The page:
The Changing Nature of Work

According to the World Bank’s 2019 World Development Report, advances in technology provide opportunities to create new jobs, increase productivity, and deliver effective public services, while generating new economic sectors and new kinds of tasks. As a result of these developments, automation and innovation are significantly influencing the nature of employment. Transformative technologies are expected to bring immense economic opportunities, including new and better jobs, and higher living standards. Some features of current technological progress are noteworthy; in particular, digital transformation provides firms with the ability to scale up or down relatively quickly. New business models are evolving rapidly from local start-ups to become global behemoths.

However, concerns about the future of work are more pronounced today than ever before. Individuals living in advanced economies are anxious about the sweeping impact of technology on employment. There is a widely-held view that rising inequality, compounded by the advent of a new economic paradigm in which organizations contract with independent workers for short-term engagements, will produce deteriorating working conditions. The transition to this new paradigm will create significant challenges for individuals, businesses and governments. This new kind of economic environment poses policy questions regarding privacy, competition, and taxation. Policy responses and international cooperation can help to ensure that the ensuing benefits of the technological transformation are widely shared across all segments of the population. The G20 group of nations has previously endorsed a number of policy options to harness technology to strengthen growth and productivity, support people during transitions, address distributional challenges, secure sustainable tax systems, and ensure that the best possible evidence informs decision-making.

Investing in human capital is the highest priority for gaining the full potential benefits of this evolving economic opportunity. Certain types of skills are increasingly important in labor markets, including advanced cognitive skills such as complex problem-solving, and socio-behavioral skills such as teamwork and adaptability. Building these skills requires strong human capital foundations and lifelong learning commitments. Creating more quality jobs is important to deliver the benefits of technological change. Investments in infrastructure are also needed, including a basic need to provide universal internet access. Major infrastructure development plans will be essential for many developing countries so as to provide considerably greater capacity in available roads, ports, transportation, communications and other areas on which governments, firms, and individuals will depend to utilize technologies to their fullest potential.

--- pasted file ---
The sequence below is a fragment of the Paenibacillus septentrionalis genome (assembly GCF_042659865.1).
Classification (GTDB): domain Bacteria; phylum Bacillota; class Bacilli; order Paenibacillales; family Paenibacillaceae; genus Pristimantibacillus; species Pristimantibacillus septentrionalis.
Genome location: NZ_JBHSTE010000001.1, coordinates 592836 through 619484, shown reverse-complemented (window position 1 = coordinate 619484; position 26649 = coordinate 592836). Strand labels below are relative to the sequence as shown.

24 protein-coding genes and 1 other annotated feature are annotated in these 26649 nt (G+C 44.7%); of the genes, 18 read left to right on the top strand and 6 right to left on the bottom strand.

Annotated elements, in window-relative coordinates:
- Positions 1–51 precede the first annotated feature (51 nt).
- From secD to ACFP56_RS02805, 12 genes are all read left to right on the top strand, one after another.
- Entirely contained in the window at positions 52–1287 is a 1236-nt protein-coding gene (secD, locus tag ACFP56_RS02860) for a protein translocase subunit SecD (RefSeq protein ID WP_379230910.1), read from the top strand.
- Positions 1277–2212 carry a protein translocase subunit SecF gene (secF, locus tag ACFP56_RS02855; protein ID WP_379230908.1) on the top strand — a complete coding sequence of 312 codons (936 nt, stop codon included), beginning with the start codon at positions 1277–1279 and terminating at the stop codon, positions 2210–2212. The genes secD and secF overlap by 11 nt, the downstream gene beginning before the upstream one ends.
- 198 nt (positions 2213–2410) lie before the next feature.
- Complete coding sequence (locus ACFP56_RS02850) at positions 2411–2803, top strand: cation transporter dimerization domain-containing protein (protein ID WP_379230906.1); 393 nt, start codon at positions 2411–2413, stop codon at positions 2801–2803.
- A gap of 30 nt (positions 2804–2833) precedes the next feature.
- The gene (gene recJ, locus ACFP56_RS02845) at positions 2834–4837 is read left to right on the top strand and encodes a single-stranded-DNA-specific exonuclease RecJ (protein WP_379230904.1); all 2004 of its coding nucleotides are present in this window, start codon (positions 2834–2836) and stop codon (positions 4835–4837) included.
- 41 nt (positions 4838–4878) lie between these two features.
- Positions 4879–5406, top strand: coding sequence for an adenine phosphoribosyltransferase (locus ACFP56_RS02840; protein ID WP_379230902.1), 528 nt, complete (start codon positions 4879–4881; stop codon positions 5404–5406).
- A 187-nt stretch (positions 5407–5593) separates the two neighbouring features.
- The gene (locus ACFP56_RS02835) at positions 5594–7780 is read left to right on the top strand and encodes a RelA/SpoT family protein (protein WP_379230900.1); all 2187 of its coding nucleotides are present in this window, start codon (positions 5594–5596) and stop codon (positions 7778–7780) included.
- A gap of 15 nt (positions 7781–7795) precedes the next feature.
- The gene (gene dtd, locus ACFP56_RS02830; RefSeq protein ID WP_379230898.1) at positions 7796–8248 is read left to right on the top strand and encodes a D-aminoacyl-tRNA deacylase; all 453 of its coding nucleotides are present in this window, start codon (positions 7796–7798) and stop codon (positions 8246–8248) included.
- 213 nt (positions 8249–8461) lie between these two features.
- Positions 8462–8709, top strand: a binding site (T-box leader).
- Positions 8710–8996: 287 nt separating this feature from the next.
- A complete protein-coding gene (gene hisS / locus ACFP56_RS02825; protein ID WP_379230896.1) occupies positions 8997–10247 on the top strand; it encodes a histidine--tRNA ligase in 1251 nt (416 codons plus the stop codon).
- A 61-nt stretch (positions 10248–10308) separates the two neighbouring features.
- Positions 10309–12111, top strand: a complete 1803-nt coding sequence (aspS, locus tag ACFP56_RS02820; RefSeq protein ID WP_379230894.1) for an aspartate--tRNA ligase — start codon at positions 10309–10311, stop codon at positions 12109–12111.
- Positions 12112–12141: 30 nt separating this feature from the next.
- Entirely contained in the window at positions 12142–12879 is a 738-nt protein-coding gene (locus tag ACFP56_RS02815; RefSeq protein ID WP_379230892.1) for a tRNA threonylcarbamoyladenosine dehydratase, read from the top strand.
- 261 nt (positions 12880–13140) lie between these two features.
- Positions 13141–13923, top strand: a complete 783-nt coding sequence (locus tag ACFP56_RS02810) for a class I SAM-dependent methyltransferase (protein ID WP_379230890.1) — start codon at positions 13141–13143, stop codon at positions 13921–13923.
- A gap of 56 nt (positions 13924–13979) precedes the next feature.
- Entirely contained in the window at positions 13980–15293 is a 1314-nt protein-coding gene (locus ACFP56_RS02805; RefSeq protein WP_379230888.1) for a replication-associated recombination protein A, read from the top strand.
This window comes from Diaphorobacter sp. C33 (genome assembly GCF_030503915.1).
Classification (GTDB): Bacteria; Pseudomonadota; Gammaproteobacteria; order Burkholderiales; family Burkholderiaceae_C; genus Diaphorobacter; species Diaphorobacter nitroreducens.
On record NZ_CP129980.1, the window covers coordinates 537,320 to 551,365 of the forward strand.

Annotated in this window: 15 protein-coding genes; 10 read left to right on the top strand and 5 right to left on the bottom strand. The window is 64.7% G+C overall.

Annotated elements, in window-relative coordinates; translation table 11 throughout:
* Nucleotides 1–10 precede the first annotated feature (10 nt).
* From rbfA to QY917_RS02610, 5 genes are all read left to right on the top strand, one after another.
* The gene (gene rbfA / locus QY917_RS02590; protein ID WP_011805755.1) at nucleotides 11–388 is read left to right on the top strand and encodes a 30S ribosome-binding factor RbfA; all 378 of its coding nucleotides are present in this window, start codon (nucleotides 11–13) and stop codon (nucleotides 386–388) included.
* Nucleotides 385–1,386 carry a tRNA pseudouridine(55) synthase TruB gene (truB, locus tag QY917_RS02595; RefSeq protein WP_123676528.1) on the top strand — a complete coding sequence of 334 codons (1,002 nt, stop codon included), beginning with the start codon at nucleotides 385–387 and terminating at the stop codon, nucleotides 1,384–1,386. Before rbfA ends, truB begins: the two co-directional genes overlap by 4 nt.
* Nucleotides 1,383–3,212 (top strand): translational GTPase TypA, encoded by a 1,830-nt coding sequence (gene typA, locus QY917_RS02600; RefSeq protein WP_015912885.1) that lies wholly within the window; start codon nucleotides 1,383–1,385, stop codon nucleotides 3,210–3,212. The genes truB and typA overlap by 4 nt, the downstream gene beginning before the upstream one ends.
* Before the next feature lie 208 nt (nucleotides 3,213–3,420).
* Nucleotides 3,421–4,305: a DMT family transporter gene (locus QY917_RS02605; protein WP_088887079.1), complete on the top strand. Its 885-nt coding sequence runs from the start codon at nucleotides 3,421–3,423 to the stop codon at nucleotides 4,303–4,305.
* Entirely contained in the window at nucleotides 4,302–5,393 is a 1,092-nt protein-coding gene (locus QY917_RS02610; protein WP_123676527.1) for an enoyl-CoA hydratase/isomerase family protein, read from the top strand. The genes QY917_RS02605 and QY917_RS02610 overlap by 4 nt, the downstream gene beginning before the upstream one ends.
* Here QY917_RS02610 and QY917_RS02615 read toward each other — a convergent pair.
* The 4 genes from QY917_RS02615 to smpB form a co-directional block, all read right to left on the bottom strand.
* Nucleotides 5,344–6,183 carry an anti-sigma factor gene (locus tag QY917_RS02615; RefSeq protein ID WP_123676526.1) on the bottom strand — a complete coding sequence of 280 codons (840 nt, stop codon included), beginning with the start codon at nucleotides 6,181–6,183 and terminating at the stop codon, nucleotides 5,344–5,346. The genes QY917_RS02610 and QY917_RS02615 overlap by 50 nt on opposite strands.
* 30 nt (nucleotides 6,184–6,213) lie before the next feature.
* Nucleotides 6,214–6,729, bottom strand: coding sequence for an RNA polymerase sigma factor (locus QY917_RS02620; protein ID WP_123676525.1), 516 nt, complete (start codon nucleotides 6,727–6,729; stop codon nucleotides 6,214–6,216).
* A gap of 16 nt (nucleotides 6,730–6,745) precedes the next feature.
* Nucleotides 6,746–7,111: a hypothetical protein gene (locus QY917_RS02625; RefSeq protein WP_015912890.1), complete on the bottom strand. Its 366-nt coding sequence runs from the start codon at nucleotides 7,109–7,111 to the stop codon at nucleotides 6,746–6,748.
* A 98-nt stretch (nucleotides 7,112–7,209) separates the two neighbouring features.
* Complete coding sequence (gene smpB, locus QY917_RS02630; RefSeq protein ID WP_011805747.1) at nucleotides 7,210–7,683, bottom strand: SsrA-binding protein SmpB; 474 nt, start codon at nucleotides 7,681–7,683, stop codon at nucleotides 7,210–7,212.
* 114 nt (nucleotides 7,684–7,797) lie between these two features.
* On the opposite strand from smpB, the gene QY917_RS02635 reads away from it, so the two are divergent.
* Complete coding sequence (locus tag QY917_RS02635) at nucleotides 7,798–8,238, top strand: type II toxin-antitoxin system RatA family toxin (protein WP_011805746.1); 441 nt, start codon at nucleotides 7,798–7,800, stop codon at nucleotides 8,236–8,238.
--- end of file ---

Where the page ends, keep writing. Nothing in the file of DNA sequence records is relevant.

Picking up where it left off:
Social assistance and insurance systems should be adapted to the changing nature of work. The current social contract is broken in most emerging economies and appears increasingly out of date in many advanced economies. Traditional provisions of social protection based on the assumption of steady wage-related employment, specific definitions of employer and employee, and traditional concepts of retirement, are now becoming increasingly obsolete. Adjusting to the new economic environment requires new approaches to social protection. About 80 percent of people in developing countries receive no social assistance; about 60 percent work informally and consequently do not have any insurance coverage. In many developing countries, informality has remained high over the last two decades, notwithstanding improvements in the business regulatory environment, reaching as high as 90 percent in some emerging economies. Even in advanced economies, the payroll-based insurance model is being increasingly challenged by working arrangements outside standard employment contracts. A potential solution would be for a mandated universal minimum level of protection that provides support independent of employment. A universal basic income is a widely-discussed option, but this concept is untested and may be fiscally prohibitive for emerging economies. To respond to the challenges of the changing employment environment, governments could implement a number of policy initiatives including: investing in disadvantaged groups and early childhood education and developing the skills needed in the modern economy; enhancing social protection, supplemented by reforms in labor market rules; and upgrading taxation systems to provide fiscal space for public financing of human capital development and social protection. Enhancing human capital requires initiatives to improve basic skills in literacy and numeracy as well as cognitive skills. Changes in the nature of work, compounded by rising aspirations, make it essential to increase social inclusion, placing equality of opportunity at its center, giving priority to the poorest people and increasing productive opportunities for youth. Providing economic opportunities for young adults is a critical element of social contracts. A wide array of programs exist for connecting youth to employment opportunities including public works, apprenticeships, internships, and mentoring, as well as wage subsidies, entrepreneurship grants and asset transfers.

There is a real need for a new social contract centered on larger investments in human capital and progressively universal social protection, but this requires the expansion of fiscal space and provision of adequate tax bases. Most of the required fiscal resources are likely to be found in improved capacity in tax administration and systems of value added taxation and excise taxes.